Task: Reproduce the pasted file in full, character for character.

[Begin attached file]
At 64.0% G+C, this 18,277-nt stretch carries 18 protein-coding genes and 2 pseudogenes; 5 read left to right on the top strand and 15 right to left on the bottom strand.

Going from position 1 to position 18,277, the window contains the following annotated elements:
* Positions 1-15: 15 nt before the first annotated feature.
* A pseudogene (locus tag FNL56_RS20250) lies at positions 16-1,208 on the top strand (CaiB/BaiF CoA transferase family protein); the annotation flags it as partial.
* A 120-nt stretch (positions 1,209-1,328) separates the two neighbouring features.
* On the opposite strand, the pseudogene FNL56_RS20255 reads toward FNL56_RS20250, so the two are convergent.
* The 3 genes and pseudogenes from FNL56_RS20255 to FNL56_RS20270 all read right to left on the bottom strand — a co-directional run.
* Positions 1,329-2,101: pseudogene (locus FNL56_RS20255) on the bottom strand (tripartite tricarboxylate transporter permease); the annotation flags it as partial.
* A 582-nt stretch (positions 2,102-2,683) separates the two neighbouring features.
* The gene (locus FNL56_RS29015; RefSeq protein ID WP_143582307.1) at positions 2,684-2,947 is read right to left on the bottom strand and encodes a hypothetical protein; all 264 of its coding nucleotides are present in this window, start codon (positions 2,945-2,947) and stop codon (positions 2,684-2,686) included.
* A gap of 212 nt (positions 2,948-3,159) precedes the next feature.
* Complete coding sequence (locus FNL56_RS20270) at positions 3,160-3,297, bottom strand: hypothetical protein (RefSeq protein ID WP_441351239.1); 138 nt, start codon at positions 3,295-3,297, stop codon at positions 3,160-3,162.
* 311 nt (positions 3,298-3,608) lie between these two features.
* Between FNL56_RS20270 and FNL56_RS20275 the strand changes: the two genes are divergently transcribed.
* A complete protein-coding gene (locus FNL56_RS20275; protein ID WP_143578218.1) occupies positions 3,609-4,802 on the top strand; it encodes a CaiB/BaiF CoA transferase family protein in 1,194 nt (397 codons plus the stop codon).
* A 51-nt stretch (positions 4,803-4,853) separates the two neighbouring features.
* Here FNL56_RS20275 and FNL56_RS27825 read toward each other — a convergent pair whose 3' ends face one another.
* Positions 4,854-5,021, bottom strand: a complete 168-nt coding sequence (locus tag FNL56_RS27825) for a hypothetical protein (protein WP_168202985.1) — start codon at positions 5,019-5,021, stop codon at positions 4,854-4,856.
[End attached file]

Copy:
At 64.0% G+C, this 18,277-nt stretch carries 18 protein-coding genes and 2 pseudogenes; 5 read left to right on the top strand and 15 right to left on the bottom strand.

Going from position 1 to position 18,277, the window contains the following annotated elements:
* Positions 1-15: 15 nt before the first annotated feature.
* A pseudogene (locus tag FNL56_RS20250) lies at positions 16-1,208 on the top strand (CaiB/BaiF CoA transferase family protein); the annotation flags it as partial.
* A 120-nt stretch (positions 1,209-1,328) separates the two neighbouring features.
* On the opposite strand, the pseudogene FNL56_RS20255 reads toward FNL56_RS20250, so the two are convergent.
* The 3 genes and pseudogenes from FNL56_RS20255 to FNL56_RS20270 all read right to left on the bottom strand — a co-directional run.
* Positions 1,329-2,101: pseudogene (locus FNL56_RS20255) on the bottom strand (tripartite tricarboxylate transporter permease); the annotation flags it as partial.
* A 582-nt stretch (positions 2,102-2,683) separates the two neighbouring features.
* The gene (locus FNL56_RS29015; RefSeq protein ID WP_143582307.1) at positions 2,684-2,947 is read right to left on the bottom strand and encodes a hypothetical protein; all 264 of its coding nucleotides are present in this window, start codon (positions 2,945-2,947) and stop codon (positions 2,684-2,686) included.
* A gap of 212 nt (positions 2,948-3,159) precedes the next feature.
* Complete coding sequence (locus FNL56_RS20270) at positions 3,160-3,297, bottom strand: hypothetical protein (RefSeq protein ID WP_441351239.1); 138 nt, start codon at positions 3,295-3,297, stop codon at positions 3,160-3,162.
* 311 nt (positions 3,298-3,608) lie between these two features.
* Between FNL56_RS20270 and FNL56_RS20275 the strand changes: the two genes are divergently transcribed.
* A complete protein-coding gene (locus FNL56_RS20275; protein ID WP_143578218.1) occupies positions 3,609-4,802 on the top strand; it encodes a CaiB/BaiF CoA transferase family protein in 1,194 nt (397 codons plus the stop codon).
* A 51-nt stretch (positions 4,803-4,853) separates the two neighbouring features.
* Here FNL56_RS20275 and FNL56_RS27825 read toward each other — a convergent pair whose 3' ends face one another.
* Positions 4,854-5,021, bottom strand: a complete 168-nt coding sequence (locus tag FNL56_RS27825) for a hypothetical protein (protein WP_168202985.1) — start codon at positions 5,019-5,021, stop codon at positions 4,854-4,856.